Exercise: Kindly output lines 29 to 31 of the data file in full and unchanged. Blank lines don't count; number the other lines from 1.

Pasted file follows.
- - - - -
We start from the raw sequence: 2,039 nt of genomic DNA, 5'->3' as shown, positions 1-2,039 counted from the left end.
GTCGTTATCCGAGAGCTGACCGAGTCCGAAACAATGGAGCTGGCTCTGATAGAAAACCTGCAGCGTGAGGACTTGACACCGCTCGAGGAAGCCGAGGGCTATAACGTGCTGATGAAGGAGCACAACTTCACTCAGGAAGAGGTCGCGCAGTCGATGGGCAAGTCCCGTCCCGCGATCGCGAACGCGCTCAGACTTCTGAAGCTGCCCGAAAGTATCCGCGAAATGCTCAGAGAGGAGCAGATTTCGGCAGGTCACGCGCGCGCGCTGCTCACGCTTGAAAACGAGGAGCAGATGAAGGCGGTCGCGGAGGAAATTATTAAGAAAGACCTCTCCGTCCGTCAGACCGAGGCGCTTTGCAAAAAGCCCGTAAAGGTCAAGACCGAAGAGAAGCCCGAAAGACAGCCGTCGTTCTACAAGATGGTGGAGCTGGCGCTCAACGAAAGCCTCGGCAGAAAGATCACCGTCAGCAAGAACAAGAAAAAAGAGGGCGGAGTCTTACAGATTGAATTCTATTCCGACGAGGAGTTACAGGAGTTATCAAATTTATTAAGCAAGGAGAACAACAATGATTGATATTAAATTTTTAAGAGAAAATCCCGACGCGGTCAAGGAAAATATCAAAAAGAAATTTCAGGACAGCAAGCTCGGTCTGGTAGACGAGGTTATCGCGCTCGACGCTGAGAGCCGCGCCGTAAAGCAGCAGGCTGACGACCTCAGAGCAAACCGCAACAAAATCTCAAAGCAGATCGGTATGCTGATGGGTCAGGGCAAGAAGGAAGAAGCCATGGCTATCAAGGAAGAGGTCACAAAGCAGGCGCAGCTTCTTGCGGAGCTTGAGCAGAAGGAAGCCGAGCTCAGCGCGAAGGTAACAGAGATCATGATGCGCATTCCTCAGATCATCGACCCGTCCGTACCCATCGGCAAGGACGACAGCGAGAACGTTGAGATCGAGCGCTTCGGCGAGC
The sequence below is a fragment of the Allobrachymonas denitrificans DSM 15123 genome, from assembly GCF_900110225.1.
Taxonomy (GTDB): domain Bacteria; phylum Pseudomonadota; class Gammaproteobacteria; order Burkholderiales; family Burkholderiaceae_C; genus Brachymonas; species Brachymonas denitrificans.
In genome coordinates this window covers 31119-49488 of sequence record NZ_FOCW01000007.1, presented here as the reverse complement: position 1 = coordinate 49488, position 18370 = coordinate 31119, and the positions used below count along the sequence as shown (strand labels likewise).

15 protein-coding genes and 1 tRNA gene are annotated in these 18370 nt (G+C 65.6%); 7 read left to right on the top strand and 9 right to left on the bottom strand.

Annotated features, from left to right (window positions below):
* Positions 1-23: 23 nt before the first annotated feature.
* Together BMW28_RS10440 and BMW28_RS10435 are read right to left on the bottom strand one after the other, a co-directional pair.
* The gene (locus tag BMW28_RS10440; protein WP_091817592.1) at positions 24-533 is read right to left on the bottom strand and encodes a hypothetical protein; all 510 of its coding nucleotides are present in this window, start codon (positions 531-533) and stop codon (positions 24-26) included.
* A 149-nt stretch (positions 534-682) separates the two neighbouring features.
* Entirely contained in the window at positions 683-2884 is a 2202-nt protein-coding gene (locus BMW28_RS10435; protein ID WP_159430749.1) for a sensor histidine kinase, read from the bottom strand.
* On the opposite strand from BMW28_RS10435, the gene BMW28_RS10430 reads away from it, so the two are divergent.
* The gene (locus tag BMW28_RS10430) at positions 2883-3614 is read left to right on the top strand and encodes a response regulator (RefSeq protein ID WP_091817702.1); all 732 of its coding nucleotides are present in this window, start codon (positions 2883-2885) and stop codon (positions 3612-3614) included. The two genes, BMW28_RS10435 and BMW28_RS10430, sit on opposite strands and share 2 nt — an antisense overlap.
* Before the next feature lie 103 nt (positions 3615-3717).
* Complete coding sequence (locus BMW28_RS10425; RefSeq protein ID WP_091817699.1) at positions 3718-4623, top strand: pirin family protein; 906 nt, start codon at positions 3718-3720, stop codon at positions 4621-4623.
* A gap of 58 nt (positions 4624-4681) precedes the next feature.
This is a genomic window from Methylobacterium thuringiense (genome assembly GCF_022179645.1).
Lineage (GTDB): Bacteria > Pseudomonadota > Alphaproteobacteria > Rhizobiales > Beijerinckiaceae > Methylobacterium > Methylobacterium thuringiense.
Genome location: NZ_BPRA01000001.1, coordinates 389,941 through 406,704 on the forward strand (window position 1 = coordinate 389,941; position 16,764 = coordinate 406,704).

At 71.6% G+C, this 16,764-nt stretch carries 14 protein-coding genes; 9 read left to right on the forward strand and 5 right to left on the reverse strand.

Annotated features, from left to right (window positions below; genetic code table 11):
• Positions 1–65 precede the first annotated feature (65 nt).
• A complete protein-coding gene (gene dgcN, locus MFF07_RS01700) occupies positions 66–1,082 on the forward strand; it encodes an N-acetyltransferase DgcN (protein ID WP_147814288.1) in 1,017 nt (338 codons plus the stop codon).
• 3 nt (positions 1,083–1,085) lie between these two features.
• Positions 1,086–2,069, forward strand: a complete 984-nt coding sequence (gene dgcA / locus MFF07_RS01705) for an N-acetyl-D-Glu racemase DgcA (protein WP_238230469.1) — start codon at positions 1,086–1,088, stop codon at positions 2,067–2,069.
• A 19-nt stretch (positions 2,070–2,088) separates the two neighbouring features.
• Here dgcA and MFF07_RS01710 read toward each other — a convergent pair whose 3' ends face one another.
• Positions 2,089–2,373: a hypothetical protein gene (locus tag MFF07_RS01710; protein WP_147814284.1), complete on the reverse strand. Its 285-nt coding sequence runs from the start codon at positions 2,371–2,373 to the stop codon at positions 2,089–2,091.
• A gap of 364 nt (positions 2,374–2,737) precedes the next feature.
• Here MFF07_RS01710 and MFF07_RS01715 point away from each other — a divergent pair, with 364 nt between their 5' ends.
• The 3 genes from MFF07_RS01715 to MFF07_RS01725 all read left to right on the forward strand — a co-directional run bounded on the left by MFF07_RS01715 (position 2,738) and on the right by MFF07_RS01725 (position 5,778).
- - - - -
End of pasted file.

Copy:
• Positions 2,089–2,373: a hypothetical protein gene (locus tag MFF07_RS01710; protein WP_147814284.1), complete on the reverse strand. Its 285-nt coding sequence runs from the start codon at positions 2,371–2,373 to the stop codon at positions 2,089–2,091.
• A gap of 364 nt (positions 2,374–2,737) precedes the next feature.
• Here MFF07_RS01710 and MFF07_RS01715 point away from each other — a divergent pair, with 364 nt between their 5' ends.